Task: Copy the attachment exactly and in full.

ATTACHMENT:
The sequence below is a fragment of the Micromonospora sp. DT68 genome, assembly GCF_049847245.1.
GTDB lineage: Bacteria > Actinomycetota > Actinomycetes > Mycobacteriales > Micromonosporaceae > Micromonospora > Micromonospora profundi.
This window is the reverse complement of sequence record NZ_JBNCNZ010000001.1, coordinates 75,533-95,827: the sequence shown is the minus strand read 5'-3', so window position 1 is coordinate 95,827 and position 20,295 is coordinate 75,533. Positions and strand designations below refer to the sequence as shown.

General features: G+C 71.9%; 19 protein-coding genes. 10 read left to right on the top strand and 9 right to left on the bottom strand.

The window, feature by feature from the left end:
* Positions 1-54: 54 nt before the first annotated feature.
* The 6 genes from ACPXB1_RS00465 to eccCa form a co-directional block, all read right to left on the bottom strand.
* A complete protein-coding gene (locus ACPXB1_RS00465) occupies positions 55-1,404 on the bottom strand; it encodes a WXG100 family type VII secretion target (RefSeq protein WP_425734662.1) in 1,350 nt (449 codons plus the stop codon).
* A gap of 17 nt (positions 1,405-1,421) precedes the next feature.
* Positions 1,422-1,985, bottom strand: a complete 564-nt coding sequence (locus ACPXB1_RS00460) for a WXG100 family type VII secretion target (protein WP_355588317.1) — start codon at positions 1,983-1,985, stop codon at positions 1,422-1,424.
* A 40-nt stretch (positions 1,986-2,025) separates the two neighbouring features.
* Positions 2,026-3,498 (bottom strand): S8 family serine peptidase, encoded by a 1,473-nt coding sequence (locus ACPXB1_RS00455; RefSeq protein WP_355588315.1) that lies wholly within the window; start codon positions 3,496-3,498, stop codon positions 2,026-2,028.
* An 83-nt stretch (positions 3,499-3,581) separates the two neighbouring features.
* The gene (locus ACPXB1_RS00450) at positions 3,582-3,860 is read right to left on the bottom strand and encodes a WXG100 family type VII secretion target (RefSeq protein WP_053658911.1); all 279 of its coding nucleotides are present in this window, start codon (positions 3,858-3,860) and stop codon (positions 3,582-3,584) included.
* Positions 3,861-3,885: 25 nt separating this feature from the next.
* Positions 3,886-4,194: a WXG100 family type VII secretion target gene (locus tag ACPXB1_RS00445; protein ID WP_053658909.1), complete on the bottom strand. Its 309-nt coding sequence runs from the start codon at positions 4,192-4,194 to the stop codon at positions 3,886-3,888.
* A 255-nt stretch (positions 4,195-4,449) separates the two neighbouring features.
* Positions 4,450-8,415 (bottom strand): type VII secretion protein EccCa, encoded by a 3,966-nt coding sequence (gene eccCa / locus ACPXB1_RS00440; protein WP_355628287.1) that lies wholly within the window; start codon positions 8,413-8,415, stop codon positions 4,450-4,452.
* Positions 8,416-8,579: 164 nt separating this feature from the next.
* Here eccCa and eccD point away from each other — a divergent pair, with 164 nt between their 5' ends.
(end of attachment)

The sequence below is a fragment of the Micromonospora sp. DT68 genome, assembly GCF_049847245.1.
GTDB lineage: Bacteria > Actinomycetota > Actinomycetes > Mycobacteriales > Micromonosporaceae > Micromonospora > Micromonospora profundi.
This window is the reverse complement of sequence record NZ_JBNCNZ010000001.1, coordinates 75,533-95,827: the sequence shown is the minus strand read 5'-3', so window position 1 is coordinate 95,827 and position 20,295 is coordinate 75,533. Positions and strand designations below refer to the sequence as shown.

General features: G+C 71.9%; 19 protein-coding genes. 10 read left to right on the top strand and 9 right to left on the bottom strand.

The window, feature by feature from the left end:
* Positions 1-54: 54 nt before the first annotated feature.
* The 6 genes from ACPXB1_RS00465 to eccCa form a co-directional block, all read right to left on the bottom strand.
* A complete protein-coding gene (locus ACPXB1_RS00465) occupies positions 55-1,404 on the bottom strand; it encodes a WXG100 family type VII secretion target (RefSeq protein WP_425734662.1) in 1,350 nt (449 codons plus the stop codon).
* A gap of 17 nt (positions 1,405-1,421) precedes the next feature.
* Positions 1,422-1,985, bottom strand: a complete 564-nt coding sequence (locus ACPXB1_RS00460) for a WXG100 family type VII secretion target (protein WP_355588317.1) — start codon at positions 1,983-1,985, stop codon at positions 1,422-1,424.
* A 40-nt stretch (positions 1,986-2,025) separates the two neighbouring features.
* Positions 2,026-3,498 (bottom strand): S8 family serine peptidase, encoded by a 1,473-nt coding sequence (locus ACPXB1_RS00455; RefSeq protein WP_355588315.1) that lies wholly within the window; start codon positions 3,496-3,498, stop codon positions 2,026-2,028.
* An 83-nt stretch (positions 3,499-3,581) separates the two neighbouring features.
* The gene (locus ACPXB1_RS00450) at positions 3,582-3,860 is read right to left on the bottom strand and encodes a WXG100 family type VII secretion target (RefSeq protein WP_053658911.1); all 279 of its coding nucleotides are present in this window, start codon (positions 3,858-3,860) and stop codon (positions 3,582-3,584) included.
* Positions 3,861-3,885: 25 nt separating this feature from the next.
* Positions 3,886-4,194: a WXG100 family type VII secretion target gene (locus tag ACPXB1_RS00445; protein ID WP_053658909.1), complete on the bottom strand. Its 309-nt coding sequence runs from the start codon at positions 4,192-4,194 to the stop codon at positions 3,886-3,888.
* A 255-nt stretch (positions 4,195-4,449) separates the two neighbouring features.
* Positions 4,450-8,415 (bottom strand): type VII secretion protein EccCa, encoded by a 3,966-nt coding sequence (gene eccCa / locus ACPXB1_RS00440; protein WP_355628287.1) that lies wholly within the window; start codon positions 8,413-8,415, stop codon positions 4,450-4,452.
* Positions 8,416-8,579: 164 nt separating this feature from the next.
* Here eccCa and eccD point away from each other — a divergent pair, with 164 nt between their 5' ends.